You could say it’s a cliché to sing about love, loss and relationships – that timeless, often derivative subject matter. The Half Earth gives the topic a whole new, irresistable bitterness.
Sheffied-based Conor Stephenson makes organic folk music, as his Gaia-like artist name might suggest. A recent Chemistry graduate, The Half Earth has swapped chemical equations for guitar chords and the lab for his recording studio bedroom. Listening to his music, it’s a good job he did.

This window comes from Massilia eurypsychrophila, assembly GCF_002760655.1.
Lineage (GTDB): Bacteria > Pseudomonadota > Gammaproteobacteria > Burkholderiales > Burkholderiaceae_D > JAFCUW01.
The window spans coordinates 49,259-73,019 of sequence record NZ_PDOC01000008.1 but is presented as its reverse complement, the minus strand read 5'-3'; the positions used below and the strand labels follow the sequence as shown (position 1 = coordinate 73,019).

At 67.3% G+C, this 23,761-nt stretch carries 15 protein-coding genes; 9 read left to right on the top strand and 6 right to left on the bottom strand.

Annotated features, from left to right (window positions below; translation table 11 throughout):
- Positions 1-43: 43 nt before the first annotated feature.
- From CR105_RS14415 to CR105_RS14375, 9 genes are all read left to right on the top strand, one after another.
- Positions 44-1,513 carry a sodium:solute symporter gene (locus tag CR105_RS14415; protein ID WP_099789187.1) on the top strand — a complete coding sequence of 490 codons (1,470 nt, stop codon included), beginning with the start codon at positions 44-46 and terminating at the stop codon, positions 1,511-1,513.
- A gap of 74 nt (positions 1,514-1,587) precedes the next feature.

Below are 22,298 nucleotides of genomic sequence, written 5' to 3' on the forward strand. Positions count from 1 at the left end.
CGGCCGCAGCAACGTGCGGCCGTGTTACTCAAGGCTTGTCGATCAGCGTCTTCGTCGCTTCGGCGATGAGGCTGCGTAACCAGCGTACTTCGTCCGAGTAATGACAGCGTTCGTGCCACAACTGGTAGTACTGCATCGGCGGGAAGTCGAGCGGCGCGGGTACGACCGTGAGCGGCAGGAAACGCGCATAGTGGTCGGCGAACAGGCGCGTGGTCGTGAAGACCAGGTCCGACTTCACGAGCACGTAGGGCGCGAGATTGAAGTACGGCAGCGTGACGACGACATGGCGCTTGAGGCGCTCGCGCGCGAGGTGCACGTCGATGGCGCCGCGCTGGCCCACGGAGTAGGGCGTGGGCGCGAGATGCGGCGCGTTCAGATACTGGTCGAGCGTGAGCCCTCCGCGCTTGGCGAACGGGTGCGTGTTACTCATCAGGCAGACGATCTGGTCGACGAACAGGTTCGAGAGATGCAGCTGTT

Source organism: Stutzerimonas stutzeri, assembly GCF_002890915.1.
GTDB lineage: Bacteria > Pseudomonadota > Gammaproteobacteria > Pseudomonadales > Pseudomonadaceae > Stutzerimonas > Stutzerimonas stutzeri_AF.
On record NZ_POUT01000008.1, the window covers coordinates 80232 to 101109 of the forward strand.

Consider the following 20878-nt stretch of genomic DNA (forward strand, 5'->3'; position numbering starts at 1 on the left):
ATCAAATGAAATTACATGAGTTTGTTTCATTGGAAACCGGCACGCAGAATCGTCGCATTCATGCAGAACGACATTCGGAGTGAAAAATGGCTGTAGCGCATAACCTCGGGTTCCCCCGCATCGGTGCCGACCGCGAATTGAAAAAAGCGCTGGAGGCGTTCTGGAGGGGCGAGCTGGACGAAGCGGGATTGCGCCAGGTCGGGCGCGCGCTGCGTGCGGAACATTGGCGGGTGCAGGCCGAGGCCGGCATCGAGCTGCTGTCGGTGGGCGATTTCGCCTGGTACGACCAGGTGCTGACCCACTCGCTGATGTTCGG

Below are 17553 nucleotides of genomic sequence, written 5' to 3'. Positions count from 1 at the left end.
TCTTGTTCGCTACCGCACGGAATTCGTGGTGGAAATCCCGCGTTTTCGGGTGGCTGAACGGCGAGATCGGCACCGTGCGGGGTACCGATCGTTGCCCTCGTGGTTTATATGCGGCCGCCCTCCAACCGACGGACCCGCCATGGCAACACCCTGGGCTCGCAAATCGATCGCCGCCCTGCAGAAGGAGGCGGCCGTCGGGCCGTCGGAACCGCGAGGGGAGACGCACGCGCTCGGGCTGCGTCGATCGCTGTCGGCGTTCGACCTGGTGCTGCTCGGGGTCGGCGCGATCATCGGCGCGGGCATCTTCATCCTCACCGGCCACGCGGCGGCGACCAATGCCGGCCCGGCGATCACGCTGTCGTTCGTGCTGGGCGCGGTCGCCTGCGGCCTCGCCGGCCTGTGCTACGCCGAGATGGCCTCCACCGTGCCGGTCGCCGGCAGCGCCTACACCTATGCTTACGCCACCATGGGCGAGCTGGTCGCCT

Through his ethereal instrumental and torn lyrics, The Half Earth brings a stripped-back, bleeding dimension to folk music, drawing from Bon Iver and creating something novel altogether.
“Jimi Hendrix made me want to play guitar,” Conor told altblackpool. Growing up on a diet of Nirvana, Bjork, PJ Harvey and Radiohead, The Half Earth was born and bred in a musical household and owned a guitar from the age of eight. He plays his instrument with such raw tenderness, his melancholic vocals seeping between the strings, it is hard not to be touched by the emotive tones and pastel shades his tracks paint.
The Half Earth’s triumphs include ‘Fox’ and ‘Counting’ which, in addition to ‘Pale Water’ and ‘End’, make what is already an impressive repetoire for an artist in such early days.